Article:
The major contribution made by Oldchurch is widely recognised, but I am told that an additional problem there derives from an acute national shortage of the specialised skills required, particularly in neuroradiology. The concern of everyone is to make the best possible use of the extremely scarce and highly skilled clinical resources available and provide a high quality service.

Should, finally, a proposal be made to close the Oldchurch unit and that proposal be opposed by the local community health council, then, and only then, will my Department be involved, when the Secretary of State will be required to make a decision.

In general, responsibility for determining the closure or change of use of health buildings rests with the appropriate area health authority, provided that the local community health council is in agreement. Where there is general local agreement, it should be possible to effect a closure or change of use within a period of six months.

If, having discussed informally a particular closure or change of use with the interested organisations, an area health authority considered such a measure would be beneficial, it would have to institute formal consultations. In this event the procedures require the authority to prepare a consultative document covering a variety of matters, to put that document to the public and to invite comments. Hon. Members whose constituents were affected would also be informed of the proposals.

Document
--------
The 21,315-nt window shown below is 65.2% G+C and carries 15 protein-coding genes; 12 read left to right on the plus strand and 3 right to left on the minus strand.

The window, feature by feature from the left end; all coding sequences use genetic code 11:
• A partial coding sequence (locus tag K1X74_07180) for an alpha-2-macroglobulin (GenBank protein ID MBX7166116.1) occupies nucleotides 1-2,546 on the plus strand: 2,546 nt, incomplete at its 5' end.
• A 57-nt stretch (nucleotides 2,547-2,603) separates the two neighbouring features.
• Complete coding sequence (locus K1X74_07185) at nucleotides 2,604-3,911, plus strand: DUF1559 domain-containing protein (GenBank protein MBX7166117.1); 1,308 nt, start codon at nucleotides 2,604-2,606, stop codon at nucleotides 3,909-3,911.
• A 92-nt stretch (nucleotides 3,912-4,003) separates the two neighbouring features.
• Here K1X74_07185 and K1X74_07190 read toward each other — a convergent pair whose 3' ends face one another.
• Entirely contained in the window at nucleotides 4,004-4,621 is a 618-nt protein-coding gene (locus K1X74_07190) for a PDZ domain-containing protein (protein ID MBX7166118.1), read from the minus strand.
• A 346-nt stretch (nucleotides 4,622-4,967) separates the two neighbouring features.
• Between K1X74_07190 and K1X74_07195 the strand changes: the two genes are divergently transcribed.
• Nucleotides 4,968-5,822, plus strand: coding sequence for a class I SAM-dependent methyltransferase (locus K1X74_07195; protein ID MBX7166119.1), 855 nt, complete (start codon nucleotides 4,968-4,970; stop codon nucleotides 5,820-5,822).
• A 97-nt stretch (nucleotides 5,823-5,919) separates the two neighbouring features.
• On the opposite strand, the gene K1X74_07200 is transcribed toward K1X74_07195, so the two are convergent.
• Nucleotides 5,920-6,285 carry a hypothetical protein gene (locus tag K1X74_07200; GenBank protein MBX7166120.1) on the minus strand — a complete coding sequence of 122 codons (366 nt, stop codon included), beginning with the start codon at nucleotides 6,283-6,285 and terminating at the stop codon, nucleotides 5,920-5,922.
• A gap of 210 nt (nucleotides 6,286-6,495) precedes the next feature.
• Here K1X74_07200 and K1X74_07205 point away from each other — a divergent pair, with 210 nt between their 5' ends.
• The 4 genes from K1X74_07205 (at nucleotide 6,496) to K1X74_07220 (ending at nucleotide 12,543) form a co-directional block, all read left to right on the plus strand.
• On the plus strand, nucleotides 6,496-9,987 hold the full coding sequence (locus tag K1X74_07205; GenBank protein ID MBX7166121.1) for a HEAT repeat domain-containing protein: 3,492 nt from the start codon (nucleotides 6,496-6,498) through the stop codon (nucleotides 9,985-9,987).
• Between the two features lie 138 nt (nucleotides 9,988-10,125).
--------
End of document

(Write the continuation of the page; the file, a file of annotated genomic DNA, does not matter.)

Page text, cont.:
The area health authority would then seek the community health council's views on the comments it received and on its own observations on those comments. The authority would then review its original proposals in the light of the comments received and, unless there were strong local opposition, it could then implement its original proposals provided that the community health council agreed. The regional health authority and my department would be informed of the decision.

However, if the community health council objects to the authority's proposals, it is required to submit to the authority a constructive and detailed counter-proposal. The matter must then be referred to the regional health authority and, if the regional health authority is unable to accept the views of the council and wishes to proceed with the closure or change of use, it falls to my right hon. Friend the Secretary of State to act as arbiter. Nothing I say today should therefore be construed as prejudging the issue.

Mr. Deputy Speaker (Mr. Bryant Godman Irvine)

I should like to take this opportunity of expressing to this rather select Sitting my good wishes to the whole House for Christmas and the New Year.

Question put and agreed to.

Adjourned accordingly at one minute to Five o'clock till Monday 10th January, pursuant to the Resolution of the House yesterday.